I COULD NOT THINK THE FUTURE WOULD BE SO DIFFERENT, AND YET CHANGE SO LITTLE - T. S. ELIOT'S THE WASTELAND COMES TO COVENTRY
JOURNEYS WITH THE WASTELAND
A new exhibition is coming to Coventry, by way of Margate sands, to connect nothing with nothing – Coventry to the great beyond – showing a range of artwork and events that explore's T.S Eliot's seminal Modernist poem at the Herbert Art Gallery.
The project is part of an interesting double-header approach, with an initial exhibition that ran at the Turner Contemporary Art Gallery in Margate that featured many works from early 20th century painters and artists, as well as breaking down Eliot's seminal 1922 text.
What made the Margate exhibition so interesting is the ways in which it was a citizen-led event – curated by members of the public in cooperation with the gallery – blending Margate tales with Eliot's brief stay there as part of his recuperation from a mental breakdown [which in turn seems to have triggered the creative response of The Wasteland]. They also produced a rather natty newspaper which twists and turns Margate narratives of past/present/future into Eliot's continuing dreamscape.
It is a bold approach, with the poem offering as many interpretations as it does radical offshoots to a range of voices, broken poetic forms, critiques of modern civilisation and eastern spirituality as it does, it seems that while the poem can seem to be about nothing and everything, it can find its place anywhere - like all good poetry should?
Cy Twombly's variations on the four seasons – a beautiful dirty protest [against art] or a deconstruction of weather as myths of mood?
The exhibition[s] and many events to be held in Coventry, will no doubt explore similar themes, but once again reimagined through a local context and individual perspectives. It is liberating to see more power handed to local people as expert advisers, exploring the meanings of the poem and its shifting relationship to place, by way of underlining this, consider one of the more famous quotes from the poem:
These fragments I have shored against my ruins
A common reading of this would be the individual as a collective mass of experiences, but also considering the ways in which these experiences gathered and collated are a part of what keeps us whole. And in this same spirit, you might extrapolate that most places are much like anywhere – to paraphrase Philip Larkin.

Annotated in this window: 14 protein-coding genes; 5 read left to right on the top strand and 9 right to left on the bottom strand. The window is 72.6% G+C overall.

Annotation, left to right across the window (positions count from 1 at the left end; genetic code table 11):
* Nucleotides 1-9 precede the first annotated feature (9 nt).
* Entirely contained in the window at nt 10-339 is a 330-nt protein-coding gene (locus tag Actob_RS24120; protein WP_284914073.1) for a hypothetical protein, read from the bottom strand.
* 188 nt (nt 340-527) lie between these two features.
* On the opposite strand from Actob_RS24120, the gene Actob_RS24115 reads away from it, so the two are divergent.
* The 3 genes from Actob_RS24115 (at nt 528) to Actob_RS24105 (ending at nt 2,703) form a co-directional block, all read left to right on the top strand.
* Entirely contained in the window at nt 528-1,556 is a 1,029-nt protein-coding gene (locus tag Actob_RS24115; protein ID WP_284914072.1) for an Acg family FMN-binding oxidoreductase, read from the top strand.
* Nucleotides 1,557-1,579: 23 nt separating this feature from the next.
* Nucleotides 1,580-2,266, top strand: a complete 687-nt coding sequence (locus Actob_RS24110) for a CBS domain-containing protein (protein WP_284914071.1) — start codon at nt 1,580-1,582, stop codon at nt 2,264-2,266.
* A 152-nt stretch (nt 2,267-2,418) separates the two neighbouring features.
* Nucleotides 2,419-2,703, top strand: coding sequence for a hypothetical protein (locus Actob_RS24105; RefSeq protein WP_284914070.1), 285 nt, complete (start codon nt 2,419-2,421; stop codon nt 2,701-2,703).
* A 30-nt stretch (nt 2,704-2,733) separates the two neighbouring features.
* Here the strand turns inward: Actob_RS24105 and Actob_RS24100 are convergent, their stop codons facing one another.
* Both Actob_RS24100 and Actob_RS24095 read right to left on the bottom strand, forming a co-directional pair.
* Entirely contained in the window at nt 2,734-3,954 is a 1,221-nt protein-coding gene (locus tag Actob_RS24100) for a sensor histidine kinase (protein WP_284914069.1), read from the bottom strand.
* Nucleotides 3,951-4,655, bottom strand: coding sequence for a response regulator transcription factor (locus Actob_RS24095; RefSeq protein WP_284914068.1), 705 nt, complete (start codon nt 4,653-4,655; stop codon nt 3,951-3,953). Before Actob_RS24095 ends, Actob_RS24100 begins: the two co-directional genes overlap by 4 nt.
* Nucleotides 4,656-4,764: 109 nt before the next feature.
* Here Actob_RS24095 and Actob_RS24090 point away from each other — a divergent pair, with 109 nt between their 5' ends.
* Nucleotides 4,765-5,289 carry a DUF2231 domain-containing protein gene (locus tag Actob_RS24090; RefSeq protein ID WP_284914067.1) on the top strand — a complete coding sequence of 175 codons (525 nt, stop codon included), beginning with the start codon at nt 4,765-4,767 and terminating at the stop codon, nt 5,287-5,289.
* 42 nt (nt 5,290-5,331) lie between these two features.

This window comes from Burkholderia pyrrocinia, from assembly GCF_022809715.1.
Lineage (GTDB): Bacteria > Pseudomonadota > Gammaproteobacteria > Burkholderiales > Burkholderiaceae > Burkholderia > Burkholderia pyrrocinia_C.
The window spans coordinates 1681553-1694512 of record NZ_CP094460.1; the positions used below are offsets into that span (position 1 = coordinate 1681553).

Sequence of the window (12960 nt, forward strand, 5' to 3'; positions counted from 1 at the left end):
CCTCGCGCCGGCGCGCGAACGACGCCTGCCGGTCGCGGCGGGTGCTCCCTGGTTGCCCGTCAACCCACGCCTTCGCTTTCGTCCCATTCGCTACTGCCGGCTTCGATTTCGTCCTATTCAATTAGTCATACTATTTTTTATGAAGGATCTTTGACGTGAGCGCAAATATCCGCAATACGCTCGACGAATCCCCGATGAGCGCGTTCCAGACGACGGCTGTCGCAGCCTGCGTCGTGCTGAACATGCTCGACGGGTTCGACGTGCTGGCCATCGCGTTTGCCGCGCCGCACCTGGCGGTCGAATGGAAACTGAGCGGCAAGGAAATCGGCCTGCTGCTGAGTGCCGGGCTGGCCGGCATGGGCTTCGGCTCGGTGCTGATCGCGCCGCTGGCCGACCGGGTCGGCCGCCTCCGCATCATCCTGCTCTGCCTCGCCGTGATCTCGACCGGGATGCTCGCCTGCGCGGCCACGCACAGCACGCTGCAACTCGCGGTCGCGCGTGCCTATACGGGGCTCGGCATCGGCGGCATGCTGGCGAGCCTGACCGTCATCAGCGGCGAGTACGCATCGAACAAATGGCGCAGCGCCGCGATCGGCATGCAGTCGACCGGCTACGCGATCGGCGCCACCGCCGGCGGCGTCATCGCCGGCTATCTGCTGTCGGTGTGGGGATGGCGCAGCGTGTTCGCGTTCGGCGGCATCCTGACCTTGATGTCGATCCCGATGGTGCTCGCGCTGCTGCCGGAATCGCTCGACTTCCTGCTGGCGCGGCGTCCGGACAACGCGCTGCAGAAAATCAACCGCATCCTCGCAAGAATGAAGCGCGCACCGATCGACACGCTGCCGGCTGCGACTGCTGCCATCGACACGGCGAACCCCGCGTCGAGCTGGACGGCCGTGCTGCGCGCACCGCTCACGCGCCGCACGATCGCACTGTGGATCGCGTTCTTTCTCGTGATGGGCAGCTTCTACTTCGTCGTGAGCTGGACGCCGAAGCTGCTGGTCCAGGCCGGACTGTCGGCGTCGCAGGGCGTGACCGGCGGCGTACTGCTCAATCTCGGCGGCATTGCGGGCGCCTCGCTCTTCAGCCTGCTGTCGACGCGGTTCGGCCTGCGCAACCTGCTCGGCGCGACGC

Margate has its share of outpost detachment, a somewhat depleted seaside town that does not experience the same tourist trade it once did, but no less hated and beloved by its residents [there are lots of great pubs, bars and weird places to visit - I particularly recommend The Shell Grotto] and in this sense, the town shares much with Coventry – the land-locked post-industrial Midland outpost stuck and struck orbiting Meridian time but due an imminent rebirth with increasing investment in tech, arts and culture.
Nigel Hutchinson, who is part of a citizen-led research group said: "We decided early on that it would be fruitful to respond to Eliot’s poem ‘The Waste Land’ in the context of Coventry’s experience of WW2. In Coventry, the poem’s imagery of journeys and fragmentation, of redemption through fire and rebirth, connects with the histories and myths of the city. Paintings by Walter Ashworth and Ernest Boyd Udden record the aftermath of the Coventry blitz, George Shaw’s work the edge lands around the development of Tile Hill. Ecological concerns are reflected in the work of John Newling which will be in The Herbert and Coventry Cathedral.
Ignoring Eliot’s much later comment on the poem that it was just ‘rhythmical grumbling’, an underlying thread of exhibition is to explore those meanings that bind us together. Eliot was concerned with the loss of a core set of beliefs - unsurprising in the aftermath of The Great War - post WW2 the question re-arises and resonates today, both politically and ecologically."
I look forward to seeing the exhibition [again] but made new by the people of Coventry.
Journeys with “The Waste Land” is a community project bringing together an exhibition of artworks that in some way are a response to T S Eliot’s poem “The Waste Land”.
The research will culminate in an exhibition in Coventry at The Herbert Art Gallery & Museum in conjunction with The Mead Gallery.
The Herbert Art Gallery & Museum - Coventry - Sat 15th Sept – Sun 18th Nov 2018
There will also be a programme of talks, events, readings and films: https://journeyswiththewastelandcoventry.com/events/
Connect with the project: @wastelandcov